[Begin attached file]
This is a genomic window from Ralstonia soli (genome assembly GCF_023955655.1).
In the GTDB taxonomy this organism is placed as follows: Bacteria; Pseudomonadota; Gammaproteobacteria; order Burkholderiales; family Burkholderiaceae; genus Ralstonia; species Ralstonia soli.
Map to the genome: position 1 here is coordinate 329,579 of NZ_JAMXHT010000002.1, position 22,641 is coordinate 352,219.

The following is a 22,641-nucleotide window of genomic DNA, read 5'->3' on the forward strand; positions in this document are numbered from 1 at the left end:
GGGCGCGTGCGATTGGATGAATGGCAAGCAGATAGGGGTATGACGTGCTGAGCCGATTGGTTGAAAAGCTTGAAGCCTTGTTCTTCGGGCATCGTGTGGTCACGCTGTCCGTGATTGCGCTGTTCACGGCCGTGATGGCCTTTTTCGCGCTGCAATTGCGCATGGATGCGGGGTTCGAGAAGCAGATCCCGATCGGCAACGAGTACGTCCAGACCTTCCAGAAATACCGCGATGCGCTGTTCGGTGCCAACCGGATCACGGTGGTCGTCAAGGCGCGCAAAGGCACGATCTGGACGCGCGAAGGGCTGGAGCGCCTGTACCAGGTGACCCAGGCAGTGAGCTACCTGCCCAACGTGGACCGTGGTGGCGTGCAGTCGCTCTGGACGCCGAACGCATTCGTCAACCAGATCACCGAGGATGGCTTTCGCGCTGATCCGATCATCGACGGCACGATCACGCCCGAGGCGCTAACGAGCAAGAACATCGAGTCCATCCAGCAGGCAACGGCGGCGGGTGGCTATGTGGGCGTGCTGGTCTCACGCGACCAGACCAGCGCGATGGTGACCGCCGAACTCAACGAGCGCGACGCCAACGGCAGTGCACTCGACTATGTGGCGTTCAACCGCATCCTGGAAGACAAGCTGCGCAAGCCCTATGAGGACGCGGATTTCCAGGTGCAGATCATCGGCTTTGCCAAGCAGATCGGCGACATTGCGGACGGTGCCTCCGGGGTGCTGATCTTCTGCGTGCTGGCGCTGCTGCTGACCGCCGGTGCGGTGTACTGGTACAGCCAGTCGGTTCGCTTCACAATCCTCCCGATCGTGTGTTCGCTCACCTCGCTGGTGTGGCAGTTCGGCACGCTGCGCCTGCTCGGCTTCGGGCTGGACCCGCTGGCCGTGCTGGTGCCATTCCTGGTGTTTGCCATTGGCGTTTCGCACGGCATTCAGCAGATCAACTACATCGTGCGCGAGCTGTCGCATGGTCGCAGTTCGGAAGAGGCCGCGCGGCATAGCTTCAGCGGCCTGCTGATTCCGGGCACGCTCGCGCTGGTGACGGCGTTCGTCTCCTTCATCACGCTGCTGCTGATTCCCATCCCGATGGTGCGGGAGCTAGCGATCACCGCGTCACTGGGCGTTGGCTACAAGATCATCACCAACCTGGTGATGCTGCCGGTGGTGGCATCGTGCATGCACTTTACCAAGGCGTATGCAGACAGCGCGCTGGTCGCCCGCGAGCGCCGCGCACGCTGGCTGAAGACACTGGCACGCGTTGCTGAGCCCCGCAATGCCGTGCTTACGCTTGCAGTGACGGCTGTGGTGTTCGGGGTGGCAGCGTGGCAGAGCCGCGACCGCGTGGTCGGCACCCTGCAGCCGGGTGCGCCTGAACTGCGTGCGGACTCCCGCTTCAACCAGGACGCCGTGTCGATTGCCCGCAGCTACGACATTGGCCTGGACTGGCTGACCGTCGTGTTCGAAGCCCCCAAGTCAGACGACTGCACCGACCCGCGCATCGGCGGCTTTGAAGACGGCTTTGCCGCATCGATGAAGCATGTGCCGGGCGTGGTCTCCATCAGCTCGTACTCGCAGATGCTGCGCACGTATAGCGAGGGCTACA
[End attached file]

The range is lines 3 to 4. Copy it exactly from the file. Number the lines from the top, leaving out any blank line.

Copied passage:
Map to the genome: position 1 here is coordinate 329,579 of NZ_JAMXHT010000002.1, position 22,641 is coordinate 352,219.

The following is a 22,641-nucleotide window of genomic DNA, read 5'->3' on the forward strand; positions in this document are numbered from 1 at the left end: